Strimling, Pontus , Eriksson, Kimmo | 2015
Mathematical Social Sciences, 77, 1-8.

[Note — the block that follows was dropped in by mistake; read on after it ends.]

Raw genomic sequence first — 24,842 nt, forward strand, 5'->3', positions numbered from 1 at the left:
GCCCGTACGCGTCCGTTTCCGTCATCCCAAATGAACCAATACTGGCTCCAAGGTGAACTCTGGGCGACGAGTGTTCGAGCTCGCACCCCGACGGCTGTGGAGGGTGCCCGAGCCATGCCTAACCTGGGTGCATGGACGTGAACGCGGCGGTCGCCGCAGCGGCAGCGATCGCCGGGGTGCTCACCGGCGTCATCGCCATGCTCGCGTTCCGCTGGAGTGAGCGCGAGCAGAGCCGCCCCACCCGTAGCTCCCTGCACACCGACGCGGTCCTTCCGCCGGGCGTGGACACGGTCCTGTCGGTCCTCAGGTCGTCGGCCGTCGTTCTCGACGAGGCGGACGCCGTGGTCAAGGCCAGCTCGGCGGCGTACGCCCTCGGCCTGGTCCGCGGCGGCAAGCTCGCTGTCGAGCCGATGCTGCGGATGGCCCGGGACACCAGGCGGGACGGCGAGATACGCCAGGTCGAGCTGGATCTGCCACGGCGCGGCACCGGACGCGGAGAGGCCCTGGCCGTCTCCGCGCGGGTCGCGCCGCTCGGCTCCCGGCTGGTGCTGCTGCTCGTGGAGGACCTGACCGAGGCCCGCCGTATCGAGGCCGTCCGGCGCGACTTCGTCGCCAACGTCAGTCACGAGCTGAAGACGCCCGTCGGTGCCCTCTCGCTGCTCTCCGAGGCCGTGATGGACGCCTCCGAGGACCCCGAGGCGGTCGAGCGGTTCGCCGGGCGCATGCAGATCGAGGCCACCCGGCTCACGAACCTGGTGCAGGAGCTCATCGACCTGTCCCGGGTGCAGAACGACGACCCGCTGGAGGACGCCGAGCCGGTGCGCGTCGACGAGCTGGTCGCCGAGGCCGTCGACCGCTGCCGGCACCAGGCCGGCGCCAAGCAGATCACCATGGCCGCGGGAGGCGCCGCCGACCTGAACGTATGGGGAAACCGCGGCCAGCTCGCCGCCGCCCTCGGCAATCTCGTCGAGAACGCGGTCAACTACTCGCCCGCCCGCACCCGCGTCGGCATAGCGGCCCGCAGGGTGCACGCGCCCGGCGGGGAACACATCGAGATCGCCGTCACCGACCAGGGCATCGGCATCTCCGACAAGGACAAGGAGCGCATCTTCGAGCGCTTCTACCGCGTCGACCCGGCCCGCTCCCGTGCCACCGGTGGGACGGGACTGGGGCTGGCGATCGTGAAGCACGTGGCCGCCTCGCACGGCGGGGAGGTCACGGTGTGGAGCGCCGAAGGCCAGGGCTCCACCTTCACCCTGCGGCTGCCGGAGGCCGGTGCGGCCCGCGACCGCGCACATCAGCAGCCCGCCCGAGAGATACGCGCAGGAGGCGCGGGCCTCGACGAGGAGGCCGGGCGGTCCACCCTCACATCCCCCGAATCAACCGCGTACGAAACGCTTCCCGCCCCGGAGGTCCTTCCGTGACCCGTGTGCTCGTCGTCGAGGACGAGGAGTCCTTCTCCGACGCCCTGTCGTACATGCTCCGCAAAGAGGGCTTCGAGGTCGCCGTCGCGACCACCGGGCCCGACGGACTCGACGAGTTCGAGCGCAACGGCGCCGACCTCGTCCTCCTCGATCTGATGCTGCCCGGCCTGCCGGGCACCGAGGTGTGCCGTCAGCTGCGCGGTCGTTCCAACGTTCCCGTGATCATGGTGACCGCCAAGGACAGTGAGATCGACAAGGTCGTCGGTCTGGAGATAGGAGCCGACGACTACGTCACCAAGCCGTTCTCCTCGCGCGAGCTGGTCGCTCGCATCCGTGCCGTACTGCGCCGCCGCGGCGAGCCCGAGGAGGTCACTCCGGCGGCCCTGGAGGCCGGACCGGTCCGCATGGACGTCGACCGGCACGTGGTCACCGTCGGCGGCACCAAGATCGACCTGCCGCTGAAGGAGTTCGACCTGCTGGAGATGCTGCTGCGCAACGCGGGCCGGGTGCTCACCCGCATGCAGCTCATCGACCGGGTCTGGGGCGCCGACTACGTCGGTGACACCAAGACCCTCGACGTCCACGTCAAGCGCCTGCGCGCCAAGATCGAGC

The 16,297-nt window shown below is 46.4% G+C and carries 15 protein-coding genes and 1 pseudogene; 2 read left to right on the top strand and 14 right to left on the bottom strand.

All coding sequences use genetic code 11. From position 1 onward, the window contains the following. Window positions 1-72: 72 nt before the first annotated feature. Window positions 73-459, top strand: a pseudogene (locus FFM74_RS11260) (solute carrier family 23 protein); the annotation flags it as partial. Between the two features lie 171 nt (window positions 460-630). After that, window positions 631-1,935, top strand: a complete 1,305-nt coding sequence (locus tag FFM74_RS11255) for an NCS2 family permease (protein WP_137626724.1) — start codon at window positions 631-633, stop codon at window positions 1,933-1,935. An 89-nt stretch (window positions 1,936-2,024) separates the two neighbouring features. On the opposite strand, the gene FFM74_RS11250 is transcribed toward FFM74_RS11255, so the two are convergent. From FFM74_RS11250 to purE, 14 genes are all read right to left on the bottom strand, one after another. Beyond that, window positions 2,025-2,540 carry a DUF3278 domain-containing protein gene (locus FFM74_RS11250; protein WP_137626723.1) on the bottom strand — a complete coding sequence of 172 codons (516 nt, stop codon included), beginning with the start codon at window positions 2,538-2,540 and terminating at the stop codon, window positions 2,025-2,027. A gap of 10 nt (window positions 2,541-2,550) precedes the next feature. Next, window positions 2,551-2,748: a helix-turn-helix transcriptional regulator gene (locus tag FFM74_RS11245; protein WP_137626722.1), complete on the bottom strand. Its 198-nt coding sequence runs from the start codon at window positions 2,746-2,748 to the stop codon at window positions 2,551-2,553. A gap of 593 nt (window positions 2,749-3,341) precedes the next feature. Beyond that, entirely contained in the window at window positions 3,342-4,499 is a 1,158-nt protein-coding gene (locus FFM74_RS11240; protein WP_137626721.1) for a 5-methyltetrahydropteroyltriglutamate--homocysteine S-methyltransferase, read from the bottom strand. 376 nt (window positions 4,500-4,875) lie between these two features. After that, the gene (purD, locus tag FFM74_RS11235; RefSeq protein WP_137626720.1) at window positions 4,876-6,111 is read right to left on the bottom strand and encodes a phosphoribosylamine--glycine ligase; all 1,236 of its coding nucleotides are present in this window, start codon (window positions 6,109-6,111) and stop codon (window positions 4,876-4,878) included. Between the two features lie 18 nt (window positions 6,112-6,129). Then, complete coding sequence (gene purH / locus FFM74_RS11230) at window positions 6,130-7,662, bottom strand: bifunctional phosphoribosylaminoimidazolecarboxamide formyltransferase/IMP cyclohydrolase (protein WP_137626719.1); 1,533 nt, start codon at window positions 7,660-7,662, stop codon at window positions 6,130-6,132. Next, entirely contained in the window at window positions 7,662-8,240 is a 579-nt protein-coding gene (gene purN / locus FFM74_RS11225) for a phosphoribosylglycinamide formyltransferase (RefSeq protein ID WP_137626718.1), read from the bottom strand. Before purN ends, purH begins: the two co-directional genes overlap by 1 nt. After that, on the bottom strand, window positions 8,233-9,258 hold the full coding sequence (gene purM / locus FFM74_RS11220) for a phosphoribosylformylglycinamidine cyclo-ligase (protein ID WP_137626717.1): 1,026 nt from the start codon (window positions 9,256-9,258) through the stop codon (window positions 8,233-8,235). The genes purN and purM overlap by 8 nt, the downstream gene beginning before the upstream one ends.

Here we propose the idea that the success of an argument in favor of an issue position should depend on whether the argument resonates with the audience’s values. Now consider two groups, one of which has a broader set of values than the other. We develop a mathematical model to investigate how this difference in broadness of values may drive a change on the population level towards positions in line with the more narrow set of values. The model is motivated by the empirical finding that conservative morality rests equally on moral foundations that are individualizing (harm and fairness) and binding (purity, authority, and ingroup), whereas liberal morality relies mainly on the individualizing moral foundations. The model then predicts that, under certain conditions, the whole population will tend to move towards positions on moral issues (e.g., same-sex marriage) that are supported by individualizing moral Foundations.